“I can remember David’s concert blew our minds,” says Flür. “Bowie had distanced himself from his colourful outfits and chameleon image from the past and went on stage in a black suit and white shirt. The lighting was in different white tones; cold neon white, powerful and dazzling halogen-white, smooth bulb-white. Different nuances were used for each song. The whole event appeared to me to be more like a serious classical concert than a pop concert. It made a big impression on me. I can remember it led to our own style with black trousers and red shirts, black ties which were equipped later with a row of red blinking LED lamps, lit up by batteries each of us had in our trouser pocket.”
The Kraftwerk-are-actually-robots schtick was nailed down once and for all at the Paris press launch for the album. The showroom dummies 2.0 iteration of the band’s robots sported the band members’ faces at a cost of 4,000 DM per mannequin (around £2,000 in 1978, £10,000 today). It was an expensive gimmick, but it paid off. The idea that the robots could stand in for photo shoots alone was probably worth the expense for Ralf and Florian, neither of whom were particularly at ease in front of the camera.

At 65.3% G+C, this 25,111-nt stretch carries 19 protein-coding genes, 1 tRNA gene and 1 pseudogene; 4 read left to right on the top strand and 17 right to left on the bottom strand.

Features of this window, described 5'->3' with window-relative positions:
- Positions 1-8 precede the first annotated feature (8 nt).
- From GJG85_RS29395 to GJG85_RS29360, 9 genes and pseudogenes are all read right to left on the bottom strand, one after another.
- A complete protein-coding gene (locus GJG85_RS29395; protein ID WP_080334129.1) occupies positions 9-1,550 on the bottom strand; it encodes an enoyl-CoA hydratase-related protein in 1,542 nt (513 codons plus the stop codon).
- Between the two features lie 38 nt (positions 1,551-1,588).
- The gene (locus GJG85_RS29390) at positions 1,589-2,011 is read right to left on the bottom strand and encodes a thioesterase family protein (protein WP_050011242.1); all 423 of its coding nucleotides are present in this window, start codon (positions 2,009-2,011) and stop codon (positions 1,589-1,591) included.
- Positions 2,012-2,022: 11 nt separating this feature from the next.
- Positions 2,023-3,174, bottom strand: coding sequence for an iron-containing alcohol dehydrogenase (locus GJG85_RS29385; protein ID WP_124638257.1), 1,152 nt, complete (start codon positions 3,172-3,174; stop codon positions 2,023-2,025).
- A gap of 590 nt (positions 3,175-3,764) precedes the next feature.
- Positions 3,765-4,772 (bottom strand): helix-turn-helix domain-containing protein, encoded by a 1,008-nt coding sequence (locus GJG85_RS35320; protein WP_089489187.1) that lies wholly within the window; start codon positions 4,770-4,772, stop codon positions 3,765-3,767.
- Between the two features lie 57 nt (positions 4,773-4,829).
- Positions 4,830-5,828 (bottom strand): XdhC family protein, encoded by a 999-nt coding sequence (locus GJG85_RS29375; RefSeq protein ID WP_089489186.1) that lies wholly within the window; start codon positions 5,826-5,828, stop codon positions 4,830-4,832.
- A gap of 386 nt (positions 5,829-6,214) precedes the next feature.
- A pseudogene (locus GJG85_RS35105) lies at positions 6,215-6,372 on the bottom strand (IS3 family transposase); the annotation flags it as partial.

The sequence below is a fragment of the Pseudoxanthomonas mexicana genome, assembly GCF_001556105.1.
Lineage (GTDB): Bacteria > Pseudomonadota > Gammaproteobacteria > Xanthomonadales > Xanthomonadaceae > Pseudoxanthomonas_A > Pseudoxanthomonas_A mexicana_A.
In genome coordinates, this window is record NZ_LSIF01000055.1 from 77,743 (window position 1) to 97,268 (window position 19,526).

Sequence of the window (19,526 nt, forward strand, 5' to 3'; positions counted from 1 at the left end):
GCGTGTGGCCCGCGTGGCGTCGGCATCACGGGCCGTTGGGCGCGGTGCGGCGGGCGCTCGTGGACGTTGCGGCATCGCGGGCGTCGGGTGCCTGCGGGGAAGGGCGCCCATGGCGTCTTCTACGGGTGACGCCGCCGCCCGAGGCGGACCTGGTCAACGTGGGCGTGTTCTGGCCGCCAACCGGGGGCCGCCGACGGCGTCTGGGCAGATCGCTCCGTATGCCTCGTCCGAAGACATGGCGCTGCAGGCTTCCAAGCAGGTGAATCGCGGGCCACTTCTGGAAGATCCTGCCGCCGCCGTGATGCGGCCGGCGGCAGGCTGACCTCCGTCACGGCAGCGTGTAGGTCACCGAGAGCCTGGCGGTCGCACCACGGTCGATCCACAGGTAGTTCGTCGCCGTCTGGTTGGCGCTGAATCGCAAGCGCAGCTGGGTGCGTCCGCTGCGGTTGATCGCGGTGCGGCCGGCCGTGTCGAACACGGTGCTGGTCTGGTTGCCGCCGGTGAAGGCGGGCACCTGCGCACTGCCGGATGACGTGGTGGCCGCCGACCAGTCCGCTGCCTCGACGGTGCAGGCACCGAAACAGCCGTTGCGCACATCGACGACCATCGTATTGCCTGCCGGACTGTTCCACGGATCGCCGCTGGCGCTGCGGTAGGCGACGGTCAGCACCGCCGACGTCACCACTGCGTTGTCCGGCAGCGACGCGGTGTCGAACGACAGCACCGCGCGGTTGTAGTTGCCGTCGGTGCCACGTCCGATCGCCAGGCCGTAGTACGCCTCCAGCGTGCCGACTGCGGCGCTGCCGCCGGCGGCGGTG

The dummies had been made in Munich, with Ralf and Florian commissioning a distinguished mannequin company called Obermaier to build them. Towards the end of 1977, Kraftwerk took the train to Munich, where the company photographed each member and then modelled their faces from plasticine to create the moulds for the heads which were then cast in plastic.
Sound-wise, ‘The Man-Machine’ was crystal clear, Kraftwerk’s most sonically pure outing to date. The album itself was the third to be recorded at the Kling Klang studio at Mintropstrasse 16, Düsseldorf, where the sequencers would be set and run for hours at a time. Florian was more concerned with texture and sound design, with Ralf and Karl Bartos making the melodies, Bartos earning a co-writing credit on every track, as he did on every subsequent Kraftwerk album until his departure in 1990.
Maxime Schmitt, the band’s label manager in France at the time, gave Pascal Bussy a glimpse of the process for his book ‘Man, Machine And Music’: “Often they would all sit behind the console, letting the machines run by themselves for one or two hours… from time to time Florian would stand up and got to another machine and launch another sequence. It was almost closer to a traditional jam session than studio work. The following day they would listen back to the tape.”